Dear Readers, as I was walking home from East Finchley Station earlier this week, I was hit on the head by a chunk of bark from a London Plane tree. No damage was done, but it did get me thinking. As you might know, London has been in the grip of a heat wave for the past six weeks – there was one brief thunderstorm while I was in Austria, but apart from that everything is bone dry. What, I wondered, was the effect of these hot, dry conditions on the plants and animals in East Finchley? And so, smothered in Factor 50 and clutching my camera, I headed out to find out.
Superficially, the plane trees on the High Road are looking splendid as always.
And it’s at this point that I wish I paid more attention when conditions were normal, for what I’m going to write on this page is much more anecdotal than scientific. The plane trees do seem to have shed a lot of bark, but is this usual for the summer, or is it a sign of stress? And if it’s stress, is it simply lack of water, or has the hot weather increased the amount of air pollution – bark shedding is the way that the plane tree gets rid of noxious substances.
The fallen stems criss-cross the understorey in the wood. Soon they’ll be providing hibernating places for solitary bees, and fertilising the forest floor.
And blackberries are ripe before the end of July. This autumn fruit has taken advantage of the warm weather to get a move on and ripen. I ate a few handfuls, even though they were surprisingly tart. That’ll teach me to be greedy.
The ground is baked hard, making it difficult for any creatures that eat worms. No wonder the mealworms that I put out in the garden are so popular.
Many of the young ash trees are losing their leaves already – once trees are established, their roots can tap into very deep water, but saplings rely more on surface water. All the more reason to water any young street trees on your street, folks! I am off out to water the Amelanchior canadensis that was planted a year or so ago as soon as I’ve finished writing this piece.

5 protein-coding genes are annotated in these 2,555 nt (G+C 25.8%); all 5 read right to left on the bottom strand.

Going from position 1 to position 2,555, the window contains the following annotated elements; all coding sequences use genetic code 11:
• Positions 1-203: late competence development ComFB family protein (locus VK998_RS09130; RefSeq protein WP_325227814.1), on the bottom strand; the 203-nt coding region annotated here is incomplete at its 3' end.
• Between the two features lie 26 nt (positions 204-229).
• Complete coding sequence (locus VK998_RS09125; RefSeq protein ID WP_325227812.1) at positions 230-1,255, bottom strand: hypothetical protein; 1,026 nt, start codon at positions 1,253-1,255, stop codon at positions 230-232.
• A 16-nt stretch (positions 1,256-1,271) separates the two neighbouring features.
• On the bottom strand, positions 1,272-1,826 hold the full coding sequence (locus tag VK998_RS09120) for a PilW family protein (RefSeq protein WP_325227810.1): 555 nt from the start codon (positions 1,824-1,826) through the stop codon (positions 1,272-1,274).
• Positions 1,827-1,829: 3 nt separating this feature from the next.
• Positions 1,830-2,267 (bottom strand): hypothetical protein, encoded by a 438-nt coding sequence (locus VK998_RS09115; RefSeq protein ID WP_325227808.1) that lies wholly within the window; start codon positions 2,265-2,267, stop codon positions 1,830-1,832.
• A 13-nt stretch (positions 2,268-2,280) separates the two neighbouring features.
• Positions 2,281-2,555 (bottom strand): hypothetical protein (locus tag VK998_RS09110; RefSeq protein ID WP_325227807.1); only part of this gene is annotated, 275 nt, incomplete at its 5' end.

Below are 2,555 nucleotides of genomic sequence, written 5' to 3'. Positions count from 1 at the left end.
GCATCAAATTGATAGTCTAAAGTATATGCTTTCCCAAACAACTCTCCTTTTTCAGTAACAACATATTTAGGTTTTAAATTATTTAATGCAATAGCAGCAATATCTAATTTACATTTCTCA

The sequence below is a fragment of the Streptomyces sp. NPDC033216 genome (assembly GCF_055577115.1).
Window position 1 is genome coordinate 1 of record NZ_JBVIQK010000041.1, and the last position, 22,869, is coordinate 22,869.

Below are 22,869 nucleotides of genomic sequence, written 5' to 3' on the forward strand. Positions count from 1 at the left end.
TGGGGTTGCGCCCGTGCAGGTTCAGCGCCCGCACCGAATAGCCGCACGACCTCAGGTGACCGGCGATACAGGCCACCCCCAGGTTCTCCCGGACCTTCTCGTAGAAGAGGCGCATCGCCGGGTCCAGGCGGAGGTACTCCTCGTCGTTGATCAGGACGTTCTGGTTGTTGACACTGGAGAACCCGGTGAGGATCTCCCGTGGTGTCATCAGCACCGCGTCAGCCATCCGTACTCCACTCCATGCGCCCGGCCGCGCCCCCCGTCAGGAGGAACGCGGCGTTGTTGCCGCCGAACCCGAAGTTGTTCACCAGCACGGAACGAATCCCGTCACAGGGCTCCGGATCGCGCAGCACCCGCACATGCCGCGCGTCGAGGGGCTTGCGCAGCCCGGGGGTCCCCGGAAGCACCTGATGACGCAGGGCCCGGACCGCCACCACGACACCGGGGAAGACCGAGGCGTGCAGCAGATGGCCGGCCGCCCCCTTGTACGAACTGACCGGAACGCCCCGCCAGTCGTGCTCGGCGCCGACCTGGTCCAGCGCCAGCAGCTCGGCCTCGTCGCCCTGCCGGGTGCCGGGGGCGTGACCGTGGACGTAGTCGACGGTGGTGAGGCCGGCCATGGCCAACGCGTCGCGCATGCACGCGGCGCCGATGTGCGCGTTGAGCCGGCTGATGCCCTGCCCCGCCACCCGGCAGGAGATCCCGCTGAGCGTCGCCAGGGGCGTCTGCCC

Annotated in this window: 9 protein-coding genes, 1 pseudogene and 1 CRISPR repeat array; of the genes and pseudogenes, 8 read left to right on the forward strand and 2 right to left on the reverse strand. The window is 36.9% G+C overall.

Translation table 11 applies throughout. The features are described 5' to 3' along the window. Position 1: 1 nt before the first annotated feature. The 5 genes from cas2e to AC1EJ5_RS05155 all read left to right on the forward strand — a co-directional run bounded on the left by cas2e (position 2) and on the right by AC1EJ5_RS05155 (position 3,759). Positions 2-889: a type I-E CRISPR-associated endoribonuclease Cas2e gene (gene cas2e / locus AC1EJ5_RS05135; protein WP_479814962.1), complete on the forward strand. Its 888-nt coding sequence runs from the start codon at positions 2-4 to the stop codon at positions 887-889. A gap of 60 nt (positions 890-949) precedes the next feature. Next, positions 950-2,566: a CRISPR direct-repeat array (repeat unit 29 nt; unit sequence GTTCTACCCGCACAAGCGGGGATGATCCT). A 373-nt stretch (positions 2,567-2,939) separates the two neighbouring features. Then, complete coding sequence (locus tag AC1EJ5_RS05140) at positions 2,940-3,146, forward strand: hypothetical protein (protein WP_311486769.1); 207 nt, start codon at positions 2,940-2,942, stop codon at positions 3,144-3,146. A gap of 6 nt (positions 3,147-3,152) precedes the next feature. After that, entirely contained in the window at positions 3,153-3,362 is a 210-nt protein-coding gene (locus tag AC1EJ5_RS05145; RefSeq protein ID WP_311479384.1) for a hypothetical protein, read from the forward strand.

The cleavers has turned into corn-coloured lace.
I pop along to the bird-cherry trees to see how the ermine moth caterpillars are doing. They’ve pupated, and are all cuddled up together in their little white cocoons. I couldn’t see any holes indicating that they’ve emerged yet, so I put the cocoons back where I found them.
The trees are showing their stress in other ways too, besides wilting and shedding bark: many leaves are under insect attack, a sure sign that their defences are not as strong as usual.
In good news, however, I have never seen as many butterflies and moths as this year. My garden has featured about 12 species so far, and the buddleia outside is being regularly visited by bees and butterflies. It is very important to water these plants even if you don’t water others – if the plant doesn’t have enough water, the nectar will dry up. As bees and butterflies get both food and water from nectar, it’s vital that they have access to it.
There have been a number of pieces in the press about feeding bees and butterflies with sugar water – in fact there was a fake David Attenborough page on Facebook recommending a strange device made out of bottle tops. My general advice is: don’t. It’s great to provide plain water for insects, preferably in a shallow tray filled with pebbles so they don’t drown themselves. Nectar is a very complex substance, but many insects will collect sugar water in preference because we make it easy for them to harvest, with a detrimental effect on the larvae back in their nests.
The only exception is if you find a ‘grounded’ bee – sometimes they run out of energy because they can’t find enough ‘fuel’ in the form of nectar. Early in the season you will sometimes see freshly emerged queen bees on the pavement, unable to fly, and in this case you could offer her some sugar water on a spoon to give them a quick boost. At this time of year, if you want to help a grounded bee, I would place her on a nectar-rich flower such as a buddleia, and she will revive if lack of food is her problem.
And finally, back to my garden, where the pond has never been so low. You can see about eight inches of the pond liner. Normally the frogs have left by now, but this year they’re sitting tight. My pond is basically frog soup.
‘Maybe it’s because I’m a Frequent Flyer’ he said.
Whatever else is happening, Dad hasn’t lost his sense of humour.